Study design and methods of the phase 1 dose-escalation and expansion portions of this study are described elsewhere.13,14 Enrollment in phase 2 was limited to patients aged ≥18 years with mutant-IDH2 R/R AML who had relapsed after allogeneic stem cell transplant; had experienced two or more prior relapses; were refractory to initial induction or reinduction treatment; or had relapsed within 1 year of initial treatment, excluding those with favorable cytogenetic risk (per National Comprehensive Cancer Network [NCCN] 2015 guidelines15). All patients in the phase 1 expansion and in phase 2 received once-daily oral enasidenib, 100 mg, in continuous 28-day cycles.

Bone marrow biopsies and/or aspirates and peripheral blood were collected at screening, on cycle 2 day 1, every 28 days for the next 12 months, and then every 56 days thereafter while receiving enasidenib.

Efficacy end points

Investigator-assessed clinical responses, per International Working Group (IWG) AML response criteria,16 are reported for all R/R AML patients, as well as for the subgroup of patients with R/R AML who received 100 mg of enasidenib daily (R/R AML100 cohort) and who accounted for three-fourths of all study participants. Overall response rate (ORR) included complete remission (CR), CR with incomplete hematologic recovery/CR with incomplete platelet recovery (CRi/CRp), partial remission (PR), and morphologic leukemia-free state (MLFS).16 Red blood cell (RBC) transfusion independence and platelet transfusion independence were defined as no transfusions for ≥56 consecutive days on study among patients who had received ≥1 transfusion within 4 weeks (phase 1) or 8 weeks (phase 2) before study entry.

OS was measured as the interval between first enasidenib dose and death from any cause. Event-free survival (EFS) describes the interval between first enasidenib dose and AML relapse (≥5% bone marrow blasts, reappearance of blasts in blood, or development of extramedullary disease), disease progression, or death, whichever occurred first.

Among R/R AML100 patients, response and survival were evaluated based on baseline demographic and disease characteristics, number of prior AML treatments, and whether, at study start, patients were refractory to induction chemotherapy, refractory to nonintensive AML treatment (hypomethylating agents, low-dose cytarabine), or were in first or later relapse. Response and survival outcomes were also evaluated among R/R AML100 patients who maintained SD for the first 90 days of enasidenib treatment (per European LeukemiaNet [ELN] definition17).

Translational end points

Exploratory translational analyses were performed on samples from R/R AML100 patients with ≥1 on-study efficacy assessment, and included assessment of plasma 2-HG levels and mutant-IDH2 variant allele frequency (VAF) in bone marrow mononuclear cells at baseline and during treatment, as well as comutations at baseline. Methods of sample preparation, 2-HG and mutant-IDH2 VAF assessment, and DNA sequencing were reported previously13 and are described in detail in supplemental Material (available on the Blood Web site). End points are reported by IDH2 variant (R140 or R172). Relationships between clinical response and 2-HG concentrations or mutant-IDH2 VAFs were determined using response data from a 14 October 2016 cutoff date (supplemental Table 1).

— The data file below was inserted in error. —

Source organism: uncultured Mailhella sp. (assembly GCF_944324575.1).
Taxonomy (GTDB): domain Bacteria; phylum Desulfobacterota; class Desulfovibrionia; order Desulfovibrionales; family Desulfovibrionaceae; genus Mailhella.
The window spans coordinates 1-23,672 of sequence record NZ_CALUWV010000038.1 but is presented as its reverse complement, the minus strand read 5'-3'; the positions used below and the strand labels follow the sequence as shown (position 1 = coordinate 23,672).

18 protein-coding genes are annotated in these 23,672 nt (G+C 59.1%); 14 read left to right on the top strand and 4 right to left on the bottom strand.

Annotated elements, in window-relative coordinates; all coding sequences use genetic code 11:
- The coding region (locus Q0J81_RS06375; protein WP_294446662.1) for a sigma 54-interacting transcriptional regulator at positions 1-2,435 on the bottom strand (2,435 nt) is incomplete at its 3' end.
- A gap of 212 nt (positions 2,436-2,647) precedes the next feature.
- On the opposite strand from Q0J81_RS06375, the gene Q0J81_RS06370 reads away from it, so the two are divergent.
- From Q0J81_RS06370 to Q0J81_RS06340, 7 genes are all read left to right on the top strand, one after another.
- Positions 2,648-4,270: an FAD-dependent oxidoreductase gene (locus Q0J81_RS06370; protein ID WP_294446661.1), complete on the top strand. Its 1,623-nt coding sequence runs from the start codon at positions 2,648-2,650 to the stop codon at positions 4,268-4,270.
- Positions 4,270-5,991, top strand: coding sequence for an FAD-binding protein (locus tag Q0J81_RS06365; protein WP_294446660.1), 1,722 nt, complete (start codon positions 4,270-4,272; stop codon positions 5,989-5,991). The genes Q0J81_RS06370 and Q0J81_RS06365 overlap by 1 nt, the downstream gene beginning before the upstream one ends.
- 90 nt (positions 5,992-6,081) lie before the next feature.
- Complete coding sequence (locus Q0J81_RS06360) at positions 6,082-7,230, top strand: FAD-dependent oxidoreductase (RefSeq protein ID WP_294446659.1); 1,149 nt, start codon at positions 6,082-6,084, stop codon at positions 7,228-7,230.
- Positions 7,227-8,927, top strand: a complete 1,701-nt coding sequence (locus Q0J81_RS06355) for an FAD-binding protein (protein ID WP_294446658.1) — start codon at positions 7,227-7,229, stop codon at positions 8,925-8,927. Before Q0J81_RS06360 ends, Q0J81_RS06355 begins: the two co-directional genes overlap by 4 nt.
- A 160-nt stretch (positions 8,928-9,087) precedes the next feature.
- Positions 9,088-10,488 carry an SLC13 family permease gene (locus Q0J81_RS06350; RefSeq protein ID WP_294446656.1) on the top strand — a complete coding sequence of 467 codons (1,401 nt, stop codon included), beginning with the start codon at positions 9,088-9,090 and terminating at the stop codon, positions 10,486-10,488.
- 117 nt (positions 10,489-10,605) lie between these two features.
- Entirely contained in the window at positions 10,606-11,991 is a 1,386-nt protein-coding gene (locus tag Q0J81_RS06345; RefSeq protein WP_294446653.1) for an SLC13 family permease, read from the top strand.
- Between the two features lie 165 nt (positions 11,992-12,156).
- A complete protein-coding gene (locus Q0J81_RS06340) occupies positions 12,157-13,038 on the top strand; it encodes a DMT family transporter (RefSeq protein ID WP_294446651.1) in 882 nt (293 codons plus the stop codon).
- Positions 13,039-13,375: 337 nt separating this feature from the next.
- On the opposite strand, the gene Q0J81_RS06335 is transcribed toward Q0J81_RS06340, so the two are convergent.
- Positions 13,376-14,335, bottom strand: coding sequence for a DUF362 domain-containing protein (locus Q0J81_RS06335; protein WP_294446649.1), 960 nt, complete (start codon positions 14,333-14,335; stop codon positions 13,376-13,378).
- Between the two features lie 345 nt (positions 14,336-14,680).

Statistical analyses

For adequate estimations of response rate, duration of response, and EFS, 291 patients were to be enrolled: 66 in the dose-escalation phase, 100 in the phase 1 expansion, and 125 in the phase 2 study portion. Hematologic response rates were calculated using point estimates of proportions with 2-sided exact binomial 95% confidence intervals (CIs). OS and 1-year survival rates were estimated using Kaplan-Meier methods. Relationships between response and individual comutations were evaluated using a 2-tailed Fisher exact test.

Results

Patients

Between 20 September 2013 and the data cutoff on 1 September 2017, 345 patients were enrolled at 21 sites and received ≥1 dose of enasidenib (supplemental Figure 1). Altogether, 280 patients with R/R AML participated, 214 of whom (76.2%) made up the R/R AML100 cohort. The median number of enasidenib treatment cycles was 5.0 (range, 1-38). At the data cutoff, 16 patients (4.6%) remained on study.

Among all R/R AML patients, the genes most frequently comutated with IDH2 were SRSF2 (42.0%), DNMT3A (38.5%), ASXL1 (27.0%), and RUNX1 (20.1%). Three genes were preferentially comutated with IDH2-R140 (SRSF2, RUNX1, NPM1), and 2 genes were preferentially comutated with IDH2-R172 (BCOR, ARID2) (supplemental Table 2).

In the R/R AML100 cohort, median age at study entry was 68 years (range, 19-100); 162 patients (75.7%) had IDH2-R140Q mutations, 46 (21.5%) had AML secondary to a myelodysplastic syndrome (MDS), and 48 (22.4%) had received ≥3 prior AML therapies (Table 1).

Table 1.

Demographic and disease characteristics at baseline

Safety

Safety outcomes for all patients were consistent with those reported previously.14 The most frequent treatment-emergent adverse events (any grade) related to enasidenib treatment were indirect hyperbilirubinemia (40.3%), nausea (28%), and decreased appetite (17.7%) (supplemental Table 3). The most frequent enasidenib-related grade 3 or 4 treatment-emergent adverse events were hyperbilirubinemia (10.4%), thrombocytopenia (6.7%), IDH differentiation syndrome (IDH-DS; 6.4%), and anemia (5.5%).

Response